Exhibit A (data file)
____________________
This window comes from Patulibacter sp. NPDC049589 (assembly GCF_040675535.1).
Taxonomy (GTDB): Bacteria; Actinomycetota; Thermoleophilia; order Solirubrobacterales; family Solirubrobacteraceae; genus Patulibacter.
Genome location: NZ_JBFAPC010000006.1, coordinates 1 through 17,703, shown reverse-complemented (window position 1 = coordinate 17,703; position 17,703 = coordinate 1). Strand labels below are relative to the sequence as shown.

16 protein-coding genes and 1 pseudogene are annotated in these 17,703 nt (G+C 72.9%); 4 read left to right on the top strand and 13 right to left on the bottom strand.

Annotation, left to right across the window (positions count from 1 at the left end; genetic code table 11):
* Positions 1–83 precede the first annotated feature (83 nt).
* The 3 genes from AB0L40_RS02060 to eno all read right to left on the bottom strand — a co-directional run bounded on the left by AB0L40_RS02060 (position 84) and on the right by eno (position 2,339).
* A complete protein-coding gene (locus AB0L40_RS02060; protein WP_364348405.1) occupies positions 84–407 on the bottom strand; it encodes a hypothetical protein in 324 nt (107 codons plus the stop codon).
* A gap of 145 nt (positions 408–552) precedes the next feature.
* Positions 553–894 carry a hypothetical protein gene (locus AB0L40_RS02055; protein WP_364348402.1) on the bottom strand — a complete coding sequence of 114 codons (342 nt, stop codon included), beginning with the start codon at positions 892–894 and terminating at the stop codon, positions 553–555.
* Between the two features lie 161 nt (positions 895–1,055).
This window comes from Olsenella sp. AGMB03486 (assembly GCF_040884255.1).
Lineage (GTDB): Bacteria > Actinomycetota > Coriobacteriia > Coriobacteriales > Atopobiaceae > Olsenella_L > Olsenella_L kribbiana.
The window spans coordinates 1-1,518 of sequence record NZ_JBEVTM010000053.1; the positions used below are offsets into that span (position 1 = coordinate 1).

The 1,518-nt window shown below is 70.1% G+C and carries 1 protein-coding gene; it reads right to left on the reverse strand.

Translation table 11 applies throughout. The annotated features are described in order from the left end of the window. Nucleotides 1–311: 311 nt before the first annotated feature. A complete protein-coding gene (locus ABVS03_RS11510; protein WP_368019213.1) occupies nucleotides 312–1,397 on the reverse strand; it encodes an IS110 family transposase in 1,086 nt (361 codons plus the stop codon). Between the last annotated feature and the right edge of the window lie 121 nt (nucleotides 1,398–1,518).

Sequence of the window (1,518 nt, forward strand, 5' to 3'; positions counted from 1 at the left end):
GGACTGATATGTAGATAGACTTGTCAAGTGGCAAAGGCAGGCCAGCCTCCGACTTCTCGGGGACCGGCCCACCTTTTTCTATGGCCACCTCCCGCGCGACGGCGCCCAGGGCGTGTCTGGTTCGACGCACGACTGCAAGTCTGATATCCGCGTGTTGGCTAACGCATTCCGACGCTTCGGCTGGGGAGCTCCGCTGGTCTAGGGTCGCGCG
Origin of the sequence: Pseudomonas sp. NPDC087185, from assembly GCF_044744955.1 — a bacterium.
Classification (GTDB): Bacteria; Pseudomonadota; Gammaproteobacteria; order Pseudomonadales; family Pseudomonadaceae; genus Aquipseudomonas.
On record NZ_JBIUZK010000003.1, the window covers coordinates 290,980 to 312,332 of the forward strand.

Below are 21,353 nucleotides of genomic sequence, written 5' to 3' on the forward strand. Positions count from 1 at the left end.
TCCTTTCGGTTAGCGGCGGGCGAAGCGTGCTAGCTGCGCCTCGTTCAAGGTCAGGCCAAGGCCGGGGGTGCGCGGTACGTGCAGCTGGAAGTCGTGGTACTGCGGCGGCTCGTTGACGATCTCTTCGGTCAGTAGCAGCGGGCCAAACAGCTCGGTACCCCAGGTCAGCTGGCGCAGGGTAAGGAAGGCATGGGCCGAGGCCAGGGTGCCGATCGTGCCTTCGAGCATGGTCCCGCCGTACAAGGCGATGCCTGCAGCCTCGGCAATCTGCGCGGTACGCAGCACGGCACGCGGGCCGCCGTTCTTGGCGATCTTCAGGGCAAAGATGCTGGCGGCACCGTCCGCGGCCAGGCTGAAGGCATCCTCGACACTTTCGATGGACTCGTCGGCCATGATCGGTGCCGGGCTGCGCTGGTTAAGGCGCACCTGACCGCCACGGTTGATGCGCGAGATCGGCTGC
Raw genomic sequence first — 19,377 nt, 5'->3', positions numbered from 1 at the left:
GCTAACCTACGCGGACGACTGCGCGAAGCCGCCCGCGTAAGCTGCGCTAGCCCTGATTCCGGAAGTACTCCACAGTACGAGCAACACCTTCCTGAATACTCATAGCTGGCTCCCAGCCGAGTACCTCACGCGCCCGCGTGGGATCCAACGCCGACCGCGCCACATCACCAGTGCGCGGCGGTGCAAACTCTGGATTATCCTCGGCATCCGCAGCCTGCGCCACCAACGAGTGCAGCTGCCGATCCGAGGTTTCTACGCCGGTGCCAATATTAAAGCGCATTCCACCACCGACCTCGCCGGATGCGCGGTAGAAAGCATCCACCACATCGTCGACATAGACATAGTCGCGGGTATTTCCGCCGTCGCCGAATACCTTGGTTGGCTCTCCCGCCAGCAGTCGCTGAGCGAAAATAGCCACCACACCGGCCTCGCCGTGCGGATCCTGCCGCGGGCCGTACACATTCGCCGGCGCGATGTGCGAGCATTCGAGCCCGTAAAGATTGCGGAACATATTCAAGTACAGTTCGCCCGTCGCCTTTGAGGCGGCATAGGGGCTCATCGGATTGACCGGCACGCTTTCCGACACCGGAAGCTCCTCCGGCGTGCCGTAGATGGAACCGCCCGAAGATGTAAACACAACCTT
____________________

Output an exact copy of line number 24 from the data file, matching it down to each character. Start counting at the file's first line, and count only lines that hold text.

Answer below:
Raw genomic sequence first — 19,377 nt, 5'->3', positions numbered from 1 at the left: